North Bristol NHS Trust (NBT) and the Bristol Robotics Laboratory at the University of the West of England (UWE Bristol) are collaborating on the development of robotics to improve patients’ experience of hospital.

The NBT/UWE Health Technology partnership will explore how emerging technologies, including artificial intelligence (AI), machine learning and ‘smart’ assistive robots, could be used to better support patients, either at home or in the hospital.

It also aims to determine the potential for robotics that can assist clinicians in their day-to-day duties, such as providing additional check-ups on patients throughout the day or bringing them food.

The partnership will facilitate joint research and learning, and new technology will be trialled with both patients and care staff.

Professor Praminda Caleb-Solly, leading research in assistive robotics and intelligent health technologies at Bristol Robotics Laboratory, said: “Robotics can enable a more effective use of the existing workforce, allowing humans to give the human contact and robots to be used as smart tools to support and complement their work.

“As such, they can improve the value that is added beyond what is currently available.

“Hospitals are likely to be the first adopters of this type of technology so it will be beneficial to test our prototype in a hospital setting and work with hospital staff in shaping it.

“Through this partnership, we can have a more clinically-informed focus to our research and make it more relevant to the specific needs of the patients and NHS staff.”

Do the robot

Southmead Hospital already makes widespread use of robotics, harnessing it to conduct cancer surgery, dispense pharmacy medicines, analyse blood samples and transport supplies around the wards.

Clinicians are also exploring the introduction of an algorithm to predict seasonal variations in admissions to the emergency department, as well as AI-assisted reading of breast mammograms and decision-making on prostate cancer.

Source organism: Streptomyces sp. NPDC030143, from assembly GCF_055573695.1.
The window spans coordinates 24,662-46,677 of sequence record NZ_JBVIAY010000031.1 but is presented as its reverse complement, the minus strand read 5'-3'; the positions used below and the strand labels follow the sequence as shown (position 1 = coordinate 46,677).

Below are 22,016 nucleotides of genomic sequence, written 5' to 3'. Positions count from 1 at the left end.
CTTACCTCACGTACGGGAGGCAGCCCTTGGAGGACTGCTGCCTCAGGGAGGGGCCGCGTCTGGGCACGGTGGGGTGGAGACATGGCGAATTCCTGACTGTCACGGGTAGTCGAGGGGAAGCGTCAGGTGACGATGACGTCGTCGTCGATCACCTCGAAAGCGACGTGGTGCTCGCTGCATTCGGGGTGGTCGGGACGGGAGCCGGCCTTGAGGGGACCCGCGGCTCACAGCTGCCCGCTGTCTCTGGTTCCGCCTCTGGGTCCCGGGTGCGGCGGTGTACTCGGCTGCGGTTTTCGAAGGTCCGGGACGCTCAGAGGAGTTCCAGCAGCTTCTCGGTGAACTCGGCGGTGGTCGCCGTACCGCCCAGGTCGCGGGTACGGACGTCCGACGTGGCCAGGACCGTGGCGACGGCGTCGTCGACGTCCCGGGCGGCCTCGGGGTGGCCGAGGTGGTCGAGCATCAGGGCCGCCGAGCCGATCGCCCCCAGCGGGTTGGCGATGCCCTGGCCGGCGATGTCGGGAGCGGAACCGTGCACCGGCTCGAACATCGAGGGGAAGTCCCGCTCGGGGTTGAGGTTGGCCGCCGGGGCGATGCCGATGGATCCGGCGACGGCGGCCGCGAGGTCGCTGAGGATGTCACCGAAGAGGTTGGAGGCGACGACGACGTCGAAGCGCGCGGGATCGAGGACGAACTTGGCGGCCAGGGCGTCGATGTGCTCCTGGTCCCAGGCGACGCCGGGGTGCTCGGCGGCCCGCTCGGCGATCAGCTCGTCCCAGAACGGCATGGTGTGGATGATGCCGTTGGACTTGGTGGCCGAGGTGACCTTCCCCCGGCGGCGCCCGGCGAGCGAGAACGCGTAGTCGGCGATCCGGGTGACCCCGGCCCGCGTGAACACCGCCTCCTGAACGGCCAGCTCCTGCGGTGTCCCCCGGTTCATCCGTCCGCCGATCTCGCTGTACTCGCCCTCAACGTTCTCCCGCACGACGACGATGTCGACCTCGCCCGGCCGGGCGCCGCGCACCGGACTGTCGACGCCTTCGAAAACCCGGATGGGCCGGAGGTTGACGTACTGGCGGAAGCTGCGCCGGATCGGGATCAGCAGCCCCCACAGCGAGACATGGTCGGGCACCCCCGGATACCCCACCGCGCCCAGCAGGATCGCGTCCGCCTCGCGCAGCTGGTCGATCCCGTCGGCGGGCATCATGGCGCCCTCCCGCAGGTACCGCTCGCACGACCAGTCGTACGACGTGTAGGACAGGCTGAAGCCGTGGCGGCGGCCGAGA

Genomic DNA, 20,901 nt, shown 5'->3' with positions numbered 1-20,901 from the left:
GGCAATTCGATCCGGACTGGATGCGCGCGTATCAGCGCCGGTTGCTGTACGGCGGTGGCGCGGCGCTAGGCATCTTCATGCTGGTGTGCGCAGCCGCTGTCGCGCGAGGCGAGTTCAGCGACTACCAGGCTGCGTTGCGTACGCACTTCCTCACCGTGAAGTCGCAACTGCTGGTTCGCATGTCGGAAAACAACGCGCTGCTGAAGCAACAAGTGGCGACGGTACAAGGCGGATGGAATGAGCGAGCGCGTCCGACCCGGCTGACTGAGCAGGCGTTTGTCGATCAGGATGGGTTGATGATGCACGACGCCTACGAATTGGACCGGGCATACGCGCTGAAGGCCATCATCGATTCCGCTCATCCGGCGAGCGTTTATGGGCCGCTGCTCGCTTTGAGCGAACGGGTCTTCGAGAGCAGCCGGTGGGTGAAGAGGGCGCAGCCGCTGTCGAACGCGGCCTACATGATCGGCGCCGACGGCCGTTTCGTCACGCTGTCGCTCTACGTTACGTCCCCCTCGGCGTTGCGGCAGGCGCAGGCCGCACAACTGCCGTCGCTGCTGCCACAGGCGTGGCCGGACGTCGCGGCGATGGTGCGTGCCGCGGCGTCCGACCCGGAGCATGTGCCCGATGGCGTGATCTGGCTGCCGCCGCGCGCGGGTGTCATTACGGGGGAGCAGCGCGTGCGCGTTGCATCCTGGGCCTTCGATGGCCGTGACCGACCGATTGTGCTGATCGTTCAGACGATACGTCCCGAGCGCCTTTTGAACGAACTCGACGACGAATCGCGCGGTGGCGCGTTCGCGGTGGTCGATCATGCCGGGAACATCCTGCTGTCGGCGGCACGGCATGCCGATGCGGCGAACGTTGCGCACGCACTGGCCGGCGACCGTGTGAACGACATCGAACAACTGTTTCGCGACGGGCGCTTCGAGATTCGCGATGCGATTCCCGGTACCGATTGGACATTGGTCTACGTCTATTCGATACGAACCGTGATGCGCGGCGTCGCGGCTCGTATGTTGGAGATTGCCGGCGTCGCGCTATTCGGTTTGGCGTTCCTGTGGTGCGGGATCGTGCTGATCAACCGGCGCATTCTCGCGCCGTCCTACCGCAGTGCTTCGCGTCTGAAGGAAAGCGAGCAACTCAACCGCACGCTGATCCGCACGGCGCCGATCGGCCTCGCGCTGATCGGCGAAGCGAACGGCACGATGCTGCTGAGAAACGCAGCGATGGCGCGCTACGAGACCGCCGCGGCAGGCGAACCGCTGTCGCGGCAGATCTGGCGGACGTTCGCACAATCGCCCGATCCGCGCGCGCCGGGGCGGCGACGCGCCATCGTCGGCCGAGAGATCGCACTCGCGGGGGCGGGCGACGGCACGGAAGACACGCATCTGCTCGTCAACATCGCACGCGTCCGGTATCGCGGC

“Southmead is one of the UK’s pioneering hospitals in its approach to technology, with robots already in use to transport supplies and support more efficient surgical procedures. This partnership will build on that impressive work,” Caleb-Solly said.

“By bringing together the university’s research expertise and the hospital’s clinical expertise we can create a leading centre for healthcare technology.”

The partnership will also see hospital staff support academic research projects such as CHIRON, which is designed to support older people with mobility issues and age-related impairments.

Bristol Robotics Laboratory (BRL) has already developed a “socially intelligent” robotic fitness coach designed to guide people through exercise regimes using motivational prompts. It is hoped technology similar to this could be used to help patients with mobility problems.

Southmead Hospital hopes to play a central role in shaping the design of the technology and safety-testing it, to ensure it fits in with clinical procedures and practices.

Tim Whittlestone, NBT clinical director for anaesthesia, surgery, critical care and renal, said: “We have an ageing population requiring ever more complex treatment. Technology gives our growing workforce massive opportunities to manage this and improve care.

“Robots can help us do some of the more mundane, repeatable tasks and free up staff to do what they do best – listening, thinking and caring. They can also analyse data, helping us to really personalise treatment, care and recovery.

“There are constant developments so we need work out how patients and staff interact with the technology and whether it’s useful.”